Tag Archives: Retaliation

So What’s it Going to Cost Me?

cost
When faced with an employment discrimination, harassment or retaliation claim, often the immediate response is, “We are going to defend ourselves and prove we are right,” followed by, “So what will it cost us if we lose?” This article describes the damages available to a prevailing party under the primary federal employment statutes.… Continue reading this entry

Texas Legislator Proposes Bill to Protect Workers' "Political Beliefs"

Last week, Representative James White, a Republican representing District 19 (Hardin, Jasper, Newton, Polk, and Tyler Counties), proposed a new state law that would protect Texas workers from adverse actions for expressing their political opinions and views away from the job.  The key provision of the proposed legislation defines “political beliefs” to include “only” those beliefs … Continue reading this entry

OSHA Update—OSHA Issues Enforcement Guidance on New Reporting and Anti-Retaliation Provisions

The Occupational Safety and Health Administration (“OSHA”) has issued a memorandum to its Regional Administrators and published a new webpage outlining its planned enforcement of the new reporting and anti-retaliation provisions.  The agency’s guidance does little more than restate and expound upon what it has already provided in previous documents, such as in the 2012 … Continue reading this entry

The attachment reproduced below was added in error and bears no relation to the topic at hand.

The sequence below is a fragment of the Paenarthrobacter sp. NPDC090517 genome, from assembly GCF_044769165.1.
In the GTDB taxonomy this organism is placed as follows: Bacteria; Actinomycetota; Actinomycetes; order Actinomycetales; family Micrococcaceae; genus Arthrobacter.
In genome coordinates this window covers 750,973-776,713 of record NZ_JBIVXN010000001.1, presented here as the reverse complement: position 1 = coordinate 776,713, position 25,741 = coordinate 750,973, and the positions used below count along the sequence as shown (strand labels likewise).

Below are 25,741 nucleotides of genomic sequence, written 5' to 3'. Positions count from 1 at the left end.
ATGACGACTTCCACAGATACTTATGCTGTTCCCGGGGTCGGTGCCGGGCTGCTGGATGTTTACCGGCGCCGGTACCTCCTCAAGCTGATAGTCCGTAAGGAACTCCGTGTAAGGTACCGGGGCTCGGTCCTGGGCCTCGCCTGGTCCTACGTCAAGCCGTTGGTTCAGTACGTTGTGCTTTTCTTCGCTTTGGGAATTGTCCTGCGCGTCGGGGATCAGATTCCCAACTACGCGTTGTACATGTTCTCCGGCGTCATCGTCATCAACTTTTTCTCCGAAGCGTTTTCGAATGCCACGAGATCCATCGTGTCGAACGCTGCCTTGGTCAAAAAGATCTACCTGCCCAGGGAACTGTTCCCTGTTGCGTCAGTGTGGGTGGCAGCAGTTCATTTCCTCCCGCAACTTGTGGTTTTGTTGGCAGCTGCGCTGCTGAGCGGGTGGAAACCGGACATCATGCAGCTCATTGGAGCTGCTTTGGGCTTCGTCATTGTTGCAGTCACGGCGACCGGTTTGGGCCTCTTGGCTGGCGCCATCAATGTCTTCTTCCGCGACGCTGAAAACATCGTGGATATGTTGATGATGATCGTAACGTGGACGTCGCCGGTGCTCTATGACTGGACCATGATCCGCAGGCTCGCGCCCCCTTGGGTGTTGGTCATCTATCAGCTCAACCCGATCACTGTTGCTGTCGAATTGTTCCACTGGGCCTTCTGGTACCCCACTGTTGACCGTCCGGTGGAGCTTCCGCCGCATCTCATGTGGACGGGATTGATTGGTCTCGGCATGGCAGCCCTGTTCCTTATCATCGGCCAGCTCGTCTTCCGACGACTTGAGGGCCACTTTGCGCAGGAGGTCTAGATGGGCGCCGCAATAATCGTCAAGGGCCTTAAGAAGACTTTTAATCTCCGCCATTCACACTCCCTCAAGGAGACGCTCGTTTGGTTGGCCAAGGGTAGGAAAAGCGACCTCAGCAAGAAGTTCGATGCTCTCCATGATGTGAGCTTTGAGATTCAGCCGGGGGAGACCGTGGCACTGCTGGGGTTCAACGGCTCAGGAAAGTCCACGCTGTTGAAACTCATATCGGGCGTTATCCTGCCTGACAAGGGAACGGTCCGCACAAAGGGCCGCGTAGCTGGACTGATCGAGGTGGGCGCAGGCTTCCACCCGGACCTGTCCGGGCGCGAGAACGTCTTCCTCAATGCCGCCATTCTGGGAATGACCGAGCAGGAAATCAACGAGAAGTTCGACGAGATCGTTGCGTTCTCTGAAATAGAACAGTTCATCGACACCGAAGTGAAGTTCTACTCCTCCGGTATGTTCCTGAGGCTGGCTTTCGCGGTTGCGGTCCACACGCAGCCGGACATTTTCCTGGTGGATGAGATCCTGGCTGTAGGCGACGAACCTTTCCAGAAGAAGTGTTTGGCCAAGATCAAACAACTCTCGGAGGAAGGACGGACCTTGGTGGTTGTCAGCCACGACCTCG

OSHA Update—OSHA Delays Enforcement of Anti-Retaliation Provisions for Second Time

The Occupational Safety and Health Administration (“OSHA”) announced today that it will delay enforcement, for a second time, of the anti-retaliation provisions in its injury and illness tracking rule until Dec. 1, 2016.  We previously reported on the Work Knowledge Blog that the first delay in enforcement may have been associated with ongoing litigation over the … Continue reading this entry

OSHA Update—OSHA Issues Final Rule Regarding Retaliation Claims under the Affordable Care Act

The Occupational Safety and Health Administration (“OSHA”) announced yesterday that it has published a final rule regarding how it will handle retaliation claims brought by employees under the Affordable Care Act (“ACA”).  OSHA is generally tasked with investigating whistleblower complaints brought by employees under the Occupational Safety and Health Act, as well as many other … Continue reading this entry

EEOC Issues New Retaliation Guidance

EEOC
For the first time since 1998, the Equal Employment Opportunity Commission (EEOC) has issued new enforcement guidance on retaliation. Retaliation claims have been a growth industry over the last 18 years. Back in 1998 retaliation claims constituted 24 percent of all EEOC claims, behind both race and sex charges. Since then, however, retaliation has become … Continue reading this entry